The Center for Research on Human Nutrition and Chronic Disease Prevention at Wake Forest University School of Medicine has received a $693,750 grant from the U.S. Department of Housing and Urban Development to pay for major equipment on the fourth floor of the center''s building.
The grant brings total federal funding to $20,187,476 toward the cost of the building, which is estimated at more than $58 million. The first funds were appropriated in 1990.
The fourth floor will be used for research laboratories in cancer biology and radiation oncology, as well as for a special facility certified according to standards set by the U.S. Food and Drug Administration to be used for cell and gene therapy. This pilot facility will include two laboratories and support space, and will have its own air supply and exhaust ventilation system, as well as controlled access.
The remainder of the 12,200 square feet of usable space on the floor will be divided among 15 other laboratories and support spaces.
Among the special equipment slated for the floor are:
- An ultra centrifuge that turns at 100,000 revolutions a minute, used to separate and purify different molecules such as proteins, RNA or DNA.
- A luminometer that measures the emission of light. "It measures the emission of the same kind of light that fireflies produce," said Scott D. Cramer, Ph.D., assistant professor of cancer biology and urology. "The glow is produced by a chemical reaction that we have been able to harness in the laboratory to accurately measure the amount of a specific substance in cells."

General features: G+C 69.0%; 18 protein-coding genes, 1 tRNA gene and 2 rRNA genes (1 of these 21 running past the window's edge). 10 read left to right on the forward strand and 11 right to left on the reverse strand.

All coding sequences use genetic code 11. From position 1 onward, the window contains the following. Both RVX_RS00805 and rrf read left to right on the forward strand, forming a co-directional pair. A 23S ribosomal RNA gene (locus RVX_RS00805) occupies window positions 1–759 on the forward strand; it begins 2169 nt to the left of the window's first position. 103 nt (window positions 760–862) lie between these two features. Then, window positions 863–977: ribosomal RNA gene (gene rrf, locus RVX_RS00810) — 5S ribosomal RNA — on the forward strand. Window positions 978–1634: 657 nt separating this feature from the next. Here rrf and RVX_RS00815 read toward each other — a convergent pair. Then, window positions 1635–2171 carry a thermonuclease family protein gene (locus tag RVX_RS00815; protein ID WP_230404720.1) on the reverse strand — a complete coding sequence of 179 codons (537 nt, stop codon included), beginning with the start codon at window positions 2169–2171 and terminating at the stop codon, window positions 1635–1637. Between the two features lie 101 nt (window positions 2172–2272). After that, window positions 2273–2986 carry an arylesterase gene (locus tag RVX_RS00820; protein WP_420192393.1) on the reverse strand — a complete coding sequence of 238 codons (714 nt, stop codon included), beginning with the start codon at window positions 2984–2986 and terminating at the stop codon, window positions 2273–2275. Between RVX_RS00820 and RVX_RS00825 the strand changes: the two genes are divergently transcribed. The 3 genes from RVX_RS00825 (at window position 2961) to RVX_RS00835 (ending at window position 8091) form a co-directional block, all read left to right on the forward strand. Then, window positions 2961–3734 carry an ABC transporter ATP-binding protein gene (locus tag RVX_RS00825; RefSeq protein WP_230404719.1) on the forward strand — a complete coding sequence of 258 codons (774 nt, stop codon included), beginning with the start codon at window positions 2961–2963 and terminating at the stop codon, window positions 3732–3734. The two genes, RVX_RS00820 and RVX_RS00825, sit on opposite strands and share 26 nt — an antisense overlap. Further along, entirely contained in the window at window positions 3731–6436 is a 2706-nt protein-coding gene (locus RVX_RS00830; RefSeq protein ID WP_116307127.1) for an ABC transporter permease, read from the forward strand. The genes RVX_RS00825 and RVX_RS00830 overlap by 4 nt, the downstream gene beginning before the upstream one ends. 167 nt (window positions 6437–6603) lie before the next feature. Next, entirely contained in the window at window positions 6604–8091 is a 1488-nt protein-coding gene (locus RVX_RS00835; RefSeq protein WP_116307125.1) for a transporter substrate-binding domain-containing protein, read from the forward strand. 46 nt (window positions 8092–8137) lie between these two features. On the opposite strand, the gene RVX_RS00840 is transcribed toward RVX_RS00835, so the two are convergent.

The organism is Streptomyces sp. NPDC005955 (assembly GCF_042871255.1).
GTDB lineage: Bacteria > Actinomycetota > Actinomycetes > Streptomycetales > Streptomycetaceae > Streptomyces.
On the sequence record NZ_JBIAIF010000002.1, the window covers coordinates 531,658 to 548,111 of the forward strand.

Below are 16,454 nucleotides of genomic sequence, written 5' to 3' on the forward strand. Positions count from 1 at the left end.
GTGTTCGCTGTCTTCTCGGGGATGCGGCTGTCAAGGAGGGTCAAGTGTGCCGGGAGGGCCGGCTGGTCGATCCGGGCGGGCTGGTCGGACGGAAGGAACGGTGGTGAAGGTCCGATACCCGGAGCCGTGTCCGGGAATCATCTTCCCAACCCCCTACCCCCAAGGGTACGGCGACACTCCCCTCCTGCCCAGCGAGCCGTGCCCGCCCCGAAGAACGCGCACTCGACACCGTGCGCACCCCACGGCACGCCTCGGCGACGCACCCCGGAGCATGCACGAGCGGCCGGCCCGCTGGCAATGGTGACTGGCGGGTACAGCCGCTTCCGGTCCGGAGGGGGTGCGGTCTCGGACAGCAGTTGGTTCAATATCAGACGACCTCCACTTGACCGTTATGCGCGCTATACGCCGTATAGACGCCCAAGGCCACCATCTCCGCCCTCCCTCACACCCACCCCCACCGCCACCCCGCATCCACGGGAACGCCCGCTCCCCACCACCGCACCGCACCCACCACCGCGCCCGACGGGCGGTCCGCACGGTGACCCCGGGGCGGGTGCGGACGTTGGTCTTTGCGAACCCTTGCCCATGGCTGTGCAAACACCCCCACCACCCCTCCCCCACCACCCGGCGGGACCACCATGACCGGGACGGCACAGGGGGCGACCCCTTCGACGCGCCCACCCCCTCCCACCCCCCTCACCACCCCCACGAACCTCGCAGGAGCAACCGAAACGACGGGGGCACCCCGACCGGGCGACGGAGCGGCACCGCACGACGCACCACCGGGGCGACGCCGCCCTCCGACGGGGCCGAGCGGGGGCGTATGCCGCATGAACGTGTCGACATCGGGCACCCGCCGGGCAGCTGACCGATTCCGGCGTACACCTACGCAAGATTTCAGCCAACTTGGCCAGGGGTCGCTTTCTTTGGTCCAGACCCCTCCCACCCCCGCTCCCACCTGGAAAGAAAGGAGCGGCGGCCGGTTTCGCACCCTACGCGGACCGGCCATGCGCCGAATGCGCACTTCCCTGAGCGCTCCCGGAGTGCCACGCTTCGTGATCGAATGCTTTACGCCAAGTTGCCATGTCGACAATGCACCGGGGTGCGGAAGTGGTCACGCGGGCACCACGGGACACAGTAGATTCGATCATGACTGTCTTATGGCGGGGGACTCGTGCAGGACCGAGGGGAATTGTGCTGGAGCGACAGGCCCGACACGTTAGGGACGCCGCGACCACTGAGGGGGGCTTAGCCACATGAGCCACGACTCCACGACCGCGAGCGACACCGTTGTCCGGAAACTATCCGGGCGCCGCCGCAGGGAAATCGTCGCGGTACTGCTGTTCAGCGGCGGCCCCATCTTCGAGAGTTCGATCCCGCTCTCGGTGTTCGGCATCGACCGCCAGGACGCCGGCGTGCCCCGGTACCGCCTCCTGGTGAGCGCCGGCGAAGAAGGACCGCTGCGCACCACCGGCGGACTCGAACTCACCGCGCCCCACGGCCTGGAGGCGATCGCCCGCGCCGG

Cramer, who will run the pilot facility, said that it will be used to produce biotherapeutic agents under controlled conditions meeting FDA standards. The FDA requires these conditions because the agents will be placed back into the patients.
The first project, known as dendritic cell therapy and aimed at prostate cancer, will collect circulating cells in the blood and extract a certain group of white blood cells (dendritic cells) and modify them to help activate the immune system. At the same time, Cramer''s team will purify a protein from that patient''s seminal fluid, which comes from the prostate. "The cells are grown in the presence of this purified antigen and that activates the cells against the person''s prostate cells."
The total cost to complete the fourth floor is projected at $4.8 million, with $1.5 million of that going for equipment. Construction costs are being partially paid for by a 1999 grant for $985,300 from a construction program of the U.S. Health Services Research Administration that pays for health care facilities and research centers.
Plans for the fourth and fifth floors have been completed and are now in review at the agencies that are helping to fund those floors, said Ed Carter, vice president and associate dean for facilities planning. He said he hoped to start construction in August or September.
Contact: Robert Conn, Jim Steele or Mark Wright at (336) 716-4587.